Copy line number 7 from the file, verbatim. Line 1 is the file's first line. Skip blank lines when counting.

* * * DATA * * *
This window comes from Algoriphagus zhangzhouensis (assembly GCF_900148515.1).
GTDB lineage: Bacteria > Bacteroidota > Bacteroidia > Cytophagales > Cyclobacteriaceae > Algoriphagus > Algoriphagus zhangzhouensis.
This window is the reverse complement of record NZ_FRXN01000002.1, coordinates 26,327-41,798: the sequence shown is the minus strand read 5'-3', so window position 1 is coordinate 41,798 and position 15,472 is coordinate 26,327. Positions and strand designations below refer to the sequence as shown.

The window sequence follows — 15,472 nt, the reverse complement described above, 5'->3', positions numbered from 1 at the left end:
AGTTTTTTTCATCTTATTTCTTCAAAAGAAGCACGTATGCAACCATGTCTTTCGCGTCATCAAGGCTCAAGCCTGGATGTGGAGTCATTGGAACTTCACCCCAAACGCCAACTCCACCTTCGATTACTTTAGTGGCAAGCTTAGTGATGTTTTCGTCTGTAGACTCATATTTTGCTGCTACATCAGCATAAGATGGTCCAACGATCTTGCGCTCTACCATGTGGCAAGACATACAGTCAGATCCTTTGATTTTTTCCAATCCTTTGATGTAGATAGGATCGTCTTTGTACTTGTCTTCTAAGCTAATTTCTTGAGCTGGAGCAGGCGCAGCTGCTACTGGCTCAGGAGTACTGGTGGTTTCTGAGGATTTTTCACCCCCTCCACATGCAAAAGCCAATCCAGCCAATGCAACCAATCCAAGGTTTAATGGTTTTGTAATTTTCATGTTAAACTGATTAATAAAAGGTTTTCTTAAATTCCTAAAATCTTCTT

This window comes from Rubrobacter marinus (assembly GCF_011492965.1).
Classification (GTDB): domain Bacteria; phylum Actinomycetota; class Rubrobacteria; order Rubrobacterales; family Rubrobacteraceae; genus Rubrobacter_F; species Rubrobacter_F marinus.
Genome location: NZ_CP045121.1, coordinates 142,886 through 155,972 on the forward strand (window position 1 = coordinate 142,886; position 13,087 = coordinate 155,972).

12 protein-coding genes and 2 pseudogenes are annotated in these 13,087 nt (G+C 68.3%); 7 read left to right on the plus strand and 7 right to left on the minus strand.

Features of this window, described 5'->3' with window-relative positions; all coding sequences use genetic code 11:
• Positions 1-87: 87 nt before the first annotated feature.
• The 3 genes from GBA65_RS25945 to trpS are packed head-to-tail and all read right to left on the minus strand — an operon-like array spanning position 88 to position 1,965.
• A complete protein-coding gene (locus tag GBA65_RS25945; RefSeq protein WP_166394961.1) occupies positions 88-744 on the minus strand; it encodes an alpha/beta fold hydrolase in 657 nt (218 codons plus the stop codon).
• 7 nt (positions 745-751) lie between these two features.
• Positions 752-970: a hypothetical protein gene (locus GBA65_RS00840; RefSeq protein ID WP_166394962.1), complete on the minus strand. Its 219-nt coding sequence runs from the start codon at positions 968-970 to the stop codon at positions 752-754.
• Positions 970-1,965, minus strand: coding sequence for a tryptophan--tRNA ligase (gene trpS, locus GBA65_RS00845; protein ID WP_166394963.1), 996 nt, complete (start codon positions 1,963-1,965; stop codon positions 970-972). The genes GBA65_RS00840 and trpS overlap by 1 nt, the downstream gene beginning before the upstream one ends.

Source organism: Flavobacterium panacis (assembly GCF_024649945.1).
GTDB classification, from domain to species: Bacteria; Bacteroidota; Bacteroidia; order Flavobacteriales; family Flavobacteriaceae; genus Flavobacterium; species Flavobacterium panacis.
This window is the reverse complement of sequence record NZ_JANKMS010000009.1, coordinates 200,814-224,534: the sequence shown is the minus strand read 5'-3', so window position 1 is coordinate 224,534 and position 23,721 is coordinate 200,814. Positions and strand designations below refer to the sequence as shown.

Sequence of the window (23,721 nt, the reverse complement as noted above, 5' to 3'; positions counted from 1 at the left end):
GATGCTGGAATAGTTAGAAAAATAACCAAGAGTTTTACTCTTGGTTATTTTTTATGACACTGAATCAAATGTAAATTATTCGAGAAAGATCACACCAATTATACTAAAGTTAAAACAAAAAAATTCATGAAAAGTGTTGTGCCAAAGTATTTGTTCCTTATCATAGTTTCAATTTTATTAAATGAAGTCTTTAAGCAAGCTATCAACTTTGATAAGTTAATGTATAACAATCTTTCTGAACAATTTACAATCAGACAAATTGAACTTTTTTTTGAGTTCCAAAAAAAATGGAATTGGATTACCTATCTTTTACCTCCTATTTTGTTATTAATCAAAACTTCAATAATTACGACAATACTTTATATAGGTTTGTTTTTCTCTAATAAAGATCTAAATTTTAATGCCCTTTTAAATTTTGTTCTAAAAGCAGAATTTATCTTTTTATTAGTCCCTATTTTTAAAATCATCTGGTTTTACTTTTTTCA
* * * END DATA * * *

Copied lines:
Classification (GTDB): domain Bacteria; phylum Actinomycetota; class Rubrobacteria; order Rubrobacterales; family Rubrobacteraceae; genus Rubrobacter_F; species Rubrobacter_F marinus.